You thought you had a bad kitty, huh? Well, how about this: My cat got me evicted.
To be fair, it wasn’t his fault. He wasn’t even supposed to be there. All he knew is that four cute college girls picked him out of a cardboard box in a convenience store parking lot and brought him home. His job was to be cute and cuddly; ours was to keep him a secret.
It was our first time living independently, and we were going to do it big. We decorated as if we’d be living there forever, pumping money into cute pillows and vases. We stocked the kitchen, set up a stereo system, and put a welcome mat out front. We had a real home.
But our home was missing something. And you know what would make the place perfect? A cute kitten. Yes! We needed a cat!
So we pored over the classifieds and visited trailer parks and homes in search of the perfect kitten. (Apparently I didn’t know about animal shelters yet at that point.) Finally, at the last number we called, a woman said she’d meet us on the corner of somewhere and somewhere else with a box of kittens her cat recently had.
And in that box, we found Pimp. His name was Diamond at the time because of a little diamond marking at the back of his neck, but it quickly became clear that, as the only male in a house of all girls, no other name would do.
Our perfect home was now complete! Life was good, right? Well, almost. There was this one little tiny detail to worry about … our apartment didn’t allow pets, so Pimp was technically contraband. The cutest little contraband you ever did see.
We did our best to keep him under wraps (not literally, of course). He loved to sit on the windowsills, but we tried to keep him off them so the property manager and leasing agents driving by in their golf carts wouldn’t see him. We were careful to make sure no one saw us bringing cat food and litter in, and sneaked him out quietly for vet visits. And our best scheme: We somehow arranged a little unspoken pact between us and the head maintenance guy. If the building staff ever had to come in the apartment to change the air filter or check on something, he’d give us a heads up so we could stash Pimp in one of the bedrooms.
Months went by and we thought we were home free. Until I came home one day to a note stuck in the crack of the door: We had seven days to get rid of the cat or get out.
I looked around at my roommates. We’d never really decided whose cat Pimp actually was. I guess we figured that we’d deal with it when we moved out and went our separate ways. But I could also see that I was probably the only one who would take responsibility for him — and I decided right away that I was packing up his litter box and my clothes, and we’d be moving out on our own.
Because it’s never me or the cat — it’s me and the cat. When we adopted Pimp, we made a commitment to him, and I intended to do everything I could to honor that. Dumping him at a shelter was not an option.
So technically we weren’t evicted. That doesn’t appear anywhere on my records. I moved out and continued to pay a quarter of the rent as I always had — until we found someone to sublease — and I paid the rent in the one-bedroom pets-allowed apartment Pimp and I went off to live in.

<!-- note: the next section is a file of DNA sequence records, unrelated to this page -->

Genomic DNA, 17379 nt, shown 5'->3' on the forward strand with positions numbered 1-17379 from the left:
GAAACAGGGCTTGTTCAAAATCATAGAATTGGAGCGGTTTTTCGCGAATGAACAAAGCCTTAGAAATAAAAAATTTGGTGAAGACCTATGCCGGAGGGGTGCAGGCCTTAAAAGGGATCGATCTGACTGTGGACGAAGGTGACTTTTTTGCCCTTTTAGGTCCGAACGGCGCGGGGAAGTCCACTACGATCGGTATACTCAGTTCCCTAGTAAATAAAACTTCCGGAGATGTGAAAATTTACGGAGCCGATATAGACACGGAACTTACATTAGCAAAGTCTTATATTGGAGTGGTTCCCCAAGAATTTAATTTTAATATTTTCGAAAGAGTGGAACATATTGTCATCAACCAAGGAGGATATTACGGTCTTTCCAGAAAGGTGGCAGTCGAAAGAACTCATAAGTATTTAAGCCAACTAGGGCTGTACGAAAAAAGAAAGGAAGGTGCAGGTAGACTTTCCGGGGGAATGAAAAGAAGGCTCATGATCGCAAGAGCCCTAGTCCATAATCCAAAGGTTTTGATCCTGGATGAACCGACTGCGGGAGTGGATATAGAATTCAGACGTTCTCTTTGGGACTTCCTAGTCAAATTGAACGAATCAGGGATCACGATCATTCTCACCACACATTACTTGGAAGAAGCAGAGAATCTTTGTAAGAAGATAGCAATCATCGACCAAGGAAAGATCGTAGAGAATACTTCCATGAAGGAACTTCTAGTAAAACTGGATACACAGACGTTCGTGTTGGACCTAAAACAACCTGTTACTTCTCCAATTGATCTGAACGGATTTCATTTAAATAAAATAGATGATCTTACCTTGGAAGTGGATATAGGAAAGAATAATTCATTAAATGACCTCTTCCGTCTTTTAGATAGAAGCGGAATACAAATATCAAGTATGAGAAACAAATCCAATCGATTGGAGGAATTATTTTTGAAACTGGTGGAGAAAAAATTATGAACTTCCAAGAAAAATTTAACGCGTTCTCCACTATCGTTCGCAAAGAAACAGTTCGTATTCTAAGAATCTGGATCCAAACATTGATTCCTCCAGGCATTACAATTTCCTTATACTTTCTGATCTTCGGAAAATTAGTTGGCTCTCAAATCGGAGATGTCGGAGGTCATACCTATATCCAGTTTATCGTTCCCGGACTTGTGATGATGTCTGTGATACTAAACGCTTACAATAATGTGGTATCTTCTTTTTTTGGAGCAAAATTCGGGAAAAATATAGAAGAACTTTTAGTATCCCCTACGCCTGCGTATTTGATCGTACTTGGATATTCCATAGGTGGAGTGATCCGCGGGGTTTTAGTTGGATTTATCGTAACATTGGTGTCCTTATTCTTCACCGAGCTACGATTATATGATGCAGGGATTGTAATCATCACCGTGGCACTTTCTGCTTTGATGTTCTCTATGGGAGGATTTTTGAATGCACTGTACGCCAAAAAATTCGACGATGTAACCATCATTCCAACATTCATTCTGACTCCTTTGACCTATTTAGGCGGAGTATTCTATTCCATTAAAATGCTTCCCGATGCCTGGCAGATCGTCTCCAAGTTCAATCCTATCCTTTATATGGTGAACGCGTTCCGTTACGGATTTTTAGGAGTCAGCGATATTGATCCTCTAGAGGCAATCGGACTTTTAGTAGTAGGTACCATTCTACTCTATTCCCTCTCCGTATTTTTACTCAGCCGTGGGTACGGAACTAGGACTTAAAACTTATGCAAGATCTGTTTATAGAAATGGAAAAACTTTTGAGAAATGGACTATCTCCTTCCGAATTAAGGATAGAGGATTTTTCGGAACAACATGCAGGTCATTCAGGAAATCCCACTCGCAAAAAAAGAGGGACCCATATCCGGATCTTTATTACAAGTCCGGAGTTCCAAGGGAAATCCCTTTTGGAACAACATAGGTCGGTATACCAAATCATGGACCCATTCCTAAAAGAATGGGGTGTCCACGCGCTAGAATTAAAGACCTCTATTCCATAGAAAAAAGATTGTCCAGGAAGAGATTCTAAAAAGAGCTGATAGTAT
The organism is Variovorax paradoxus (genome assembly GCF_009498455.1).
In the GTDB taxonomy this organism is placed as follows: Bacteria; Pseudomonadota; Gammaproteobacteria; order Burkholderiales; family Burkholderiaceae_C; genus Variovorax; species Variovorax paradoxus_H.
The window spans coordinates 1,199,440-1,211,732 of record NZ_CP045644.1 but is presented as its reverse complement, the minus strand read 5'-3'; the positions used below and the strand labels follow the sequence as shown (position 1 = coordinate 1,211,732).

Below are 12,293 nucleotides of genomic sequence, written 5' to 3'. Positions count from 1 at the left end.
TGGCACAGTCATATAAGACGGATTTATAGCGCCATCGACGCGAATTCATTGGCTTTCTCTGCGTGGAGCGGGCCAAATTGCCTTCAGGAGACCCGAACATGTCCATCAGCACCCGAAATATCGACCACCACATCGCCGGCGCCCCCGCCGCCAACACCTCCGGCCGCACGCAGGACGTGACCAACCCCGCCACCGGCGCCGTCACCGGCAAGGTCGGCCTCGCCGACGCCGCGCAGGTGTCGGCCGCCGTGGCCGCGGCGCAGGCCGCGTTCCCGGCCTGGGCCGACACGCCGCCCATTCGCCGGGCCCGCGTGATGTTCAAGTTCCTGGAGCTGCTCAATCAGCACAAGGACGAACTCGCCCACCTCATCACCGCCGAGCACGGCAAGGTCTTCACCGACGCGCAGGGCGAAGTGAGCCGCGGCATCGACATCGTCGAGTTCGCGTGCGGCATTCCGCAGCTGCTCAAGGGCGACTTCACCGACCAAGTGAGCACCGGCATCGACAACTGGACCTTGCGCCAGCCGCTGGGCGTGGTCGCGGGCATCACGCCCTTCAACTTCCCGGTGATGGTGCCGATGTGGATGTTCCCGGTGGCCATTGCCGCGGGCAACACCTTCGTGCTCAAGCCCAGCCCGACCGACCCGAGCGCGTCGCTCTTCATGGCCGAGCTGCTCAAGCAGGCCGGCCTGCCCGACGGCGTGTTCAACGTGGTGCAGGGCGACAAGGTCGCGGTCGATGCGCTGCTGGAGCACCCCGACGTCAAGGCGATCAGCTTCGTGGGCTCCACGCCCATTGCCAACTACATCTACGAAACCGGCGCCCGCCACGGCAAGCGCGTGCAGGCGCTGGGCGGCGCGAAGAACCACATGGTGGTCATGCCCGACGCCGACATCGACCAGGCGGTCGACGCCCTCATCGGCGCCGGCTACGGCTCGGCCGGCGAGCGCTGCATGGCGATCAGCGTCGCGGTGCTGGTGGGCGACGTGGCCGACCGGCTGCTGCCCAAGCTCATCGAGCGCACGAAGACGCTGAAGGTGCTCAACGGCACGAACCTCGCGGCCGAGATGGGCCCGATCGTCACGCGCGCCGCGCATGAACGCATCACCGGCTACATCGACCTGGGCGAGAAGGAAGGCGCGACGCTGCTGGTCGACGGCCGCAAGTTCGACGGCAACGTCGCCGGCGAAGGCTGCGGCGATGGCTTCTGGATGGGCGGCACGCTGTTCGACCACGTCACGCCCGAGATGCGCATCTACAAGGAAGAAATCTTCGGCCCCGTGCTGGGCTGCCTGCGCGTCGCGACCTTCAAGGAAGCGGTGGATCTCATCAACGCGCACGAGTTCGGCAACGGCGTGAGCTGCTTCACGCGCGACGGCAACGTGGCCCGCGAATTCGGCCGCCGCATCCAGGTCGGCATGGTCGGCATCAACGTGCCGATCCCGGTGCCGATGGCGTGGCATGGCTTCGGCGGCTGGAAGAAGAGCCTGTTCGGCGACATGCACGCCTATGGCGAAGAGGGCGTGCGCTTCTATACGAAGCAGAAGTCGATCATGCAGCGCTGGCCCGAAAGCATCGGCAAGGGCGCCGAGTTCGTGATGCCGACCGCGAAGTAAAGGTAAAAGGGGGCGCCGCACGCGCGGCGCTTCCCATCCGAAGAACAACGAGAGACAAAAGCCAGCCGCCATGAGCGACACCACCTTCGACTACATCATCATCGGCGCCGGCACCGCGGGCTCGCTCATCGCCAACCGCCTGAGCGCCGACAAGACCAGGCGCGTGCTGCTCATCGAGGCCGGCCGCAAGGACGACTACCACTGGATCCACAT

Add those together, and I was paying as much as my parents paid for their mortgage every month — as a college kid. I went to school full-time and busted my butt working as a bartender to pay for everything. Because Pimp was that important.
I was tired and I was overworked, but I had a furry little son counting on me and waiting so cutely at home for me every night. His purrs, his love, and his perfect personality made it all worthwhile.
Thank goodness I was able to do this. I had a job where I could pick up extra shifts, and I could work late to get enough hours in. My school schedule was pretty hectic, and I loaded up my classes on two days a week so the other three were free for work. Neither of us were eating gourmet food, but we were eating, and Pimp was always up-to-date on his vet stuff.
Unfortunately, I know this isn’t the norm for college kids. There are too many stories of young people who get pets, only to send them back to shelters or abandon them outside when they graduate or move to a new apartment. They don’t think long-term when they adopt, and it’s the pets who suffer.
I would never, ever have done that. Looking back, I made so many sacrifices and my world was a little rough for a while — but 12 years later, I wake up every morning to Pimp rumbling by my side in bed and I know I would do it all over again and not change a thing. Except, of course, living in an apartment that allowed pets.
You know what kills me? All those cats and dogs at shelters who are surrendered by their owners for one silly reason or another. "I moved to a place that didn’t allow cats," "I couldn’t afford him," "My boyfriend doesn’t like cats" ÔÇª whatever.
How’s this: My cat got me evicted, and I busted my butt to do everything I could to make sure I kept him.
All photos by: The amazing Stephanie Sonju
Got a Cathouse Confessional to share?
We’re looking for purrsonal stories from our readers about life with their cats. E-mail firstname.lastname@example.org, we want to hear from you!